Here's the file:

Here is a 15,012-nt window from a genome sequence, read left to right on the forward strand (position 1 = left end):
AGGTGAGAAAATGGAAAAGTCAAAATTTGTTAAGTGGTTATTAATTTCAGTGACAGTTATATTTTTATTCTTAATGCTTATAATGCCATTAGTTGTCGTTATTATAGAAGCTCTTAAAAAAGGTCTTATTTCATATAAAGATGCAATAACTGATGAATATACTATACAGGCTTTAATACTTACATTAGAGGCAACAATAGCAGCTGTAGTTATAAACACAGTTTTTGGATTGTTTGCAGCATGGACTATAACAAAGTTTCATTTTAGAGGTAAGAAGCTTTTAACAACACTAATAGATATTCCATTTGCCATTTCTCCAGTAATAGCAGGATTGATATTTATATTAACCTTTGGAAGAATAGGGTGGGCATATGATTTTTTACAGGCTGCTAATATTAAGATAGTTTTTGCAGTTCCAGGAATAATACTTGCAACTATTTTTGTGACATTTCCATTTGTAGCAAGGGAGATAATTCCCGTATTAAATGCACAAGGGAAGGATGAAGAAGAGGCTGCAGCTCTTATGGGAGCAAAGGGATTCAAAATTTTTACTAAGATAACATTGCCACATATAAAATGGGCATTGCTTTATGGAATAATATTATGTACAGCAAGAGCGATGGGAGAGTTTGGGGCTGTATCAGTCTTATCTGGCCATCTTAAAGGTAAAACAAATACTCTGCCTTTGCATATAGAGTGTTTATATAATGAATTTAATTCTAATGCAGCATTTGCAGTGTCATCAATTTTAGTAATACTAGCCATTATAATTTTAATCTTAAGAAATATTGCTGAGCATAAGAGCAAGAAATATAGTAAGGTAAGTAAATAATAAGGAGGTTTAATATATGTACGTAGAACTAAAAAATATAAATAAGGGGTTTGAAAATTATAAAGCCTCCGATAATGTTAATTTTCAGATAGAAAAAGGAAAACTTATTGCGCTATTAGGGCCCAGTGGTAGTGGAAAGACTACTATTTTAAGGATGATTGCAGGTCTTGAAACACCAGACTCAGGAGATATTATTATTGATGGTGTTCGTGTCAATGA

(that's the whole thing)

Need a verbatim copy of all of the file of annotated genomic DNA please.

Here is a 15,012-nt window from a genome sequence, read left to right on the forward strand (position 1 = left end):
AGGTGAGAAAATGGAAAAGTCAAAATTTGTTAAGTGGTTATTAATTTCAGTGACAGTTATATTTTTATTCTTAATGCTTATAATGCCATTAGTTGTCGTTATTATAGAAGCTCTTAAAAAAGGTCTTATTTCATATAAAGATGCAATAACTGATGAATATACTATACAGGCTTTAATACTTACATTAGAGGCAACAATAGCAGCTGTAGTTATAAACACAGTTTTTGGATTGTTTGCAGCATGGACTATAACAAAGTTTCATTTTAGAGGTAAGAAGCTTTTAACAACACTAATAGATATTCCATTTGCCATTTCTCCAGTAATAGCAGGATTGATATTTATATTAACCTTTGGAAGAATAGGGTGGGCATATGATTTTTTACAGGCTGCTAATATTAAGATAGTTTTTGCAGTTCCAGGAATAATACTTGCAACTATTTTTGTGACATTTCCATTTGTAGCAAGGGAGATAATTCCCGTATTAAATGCACAAGGGAAGGATGAAGAAGAGGCTGCAGCTCTTATGGGAGCAAAGGGATTCAAAATTTTTACTAAGATAACATTGCCACATATAAAATGGGCATTGCTTTATGGAATAATATTATGTACAGCAAGAGCGATGGGAGAGTTTGGGGCTGTATCAGTCTTATCTGGCCATCTTAAAGGTAAAACAAATACTCTGCCTTTGCATATAGAGTGTTTATATAATGAATTTAATTCTAATGCAGCATTTGCAGTGTCATCAATTTTAGTAATACTAGCCATTATAATTTTAATCTTAAGAAATATTGCTGAGCATAAGAGCAAGAAATATAGTAAGGTAAGTAAATAATAAGGAGGTTTAATATATGTACGTAGAACTAAAAAATATAAATAAGGGGTTTGAAAATTATAAAGCCTCCGATAATGTTAATTTTCAGATAGAAAAAGGAAAACTTATTGCGCTATTAGGGCCCAGTGGTAGTGGAAAGACTACTATTTTAAGGATGATTGCAGGTCTTGAAACACCAGACTCAGGAGATATTATTATTGATGGTGTTCGTGTCAATGA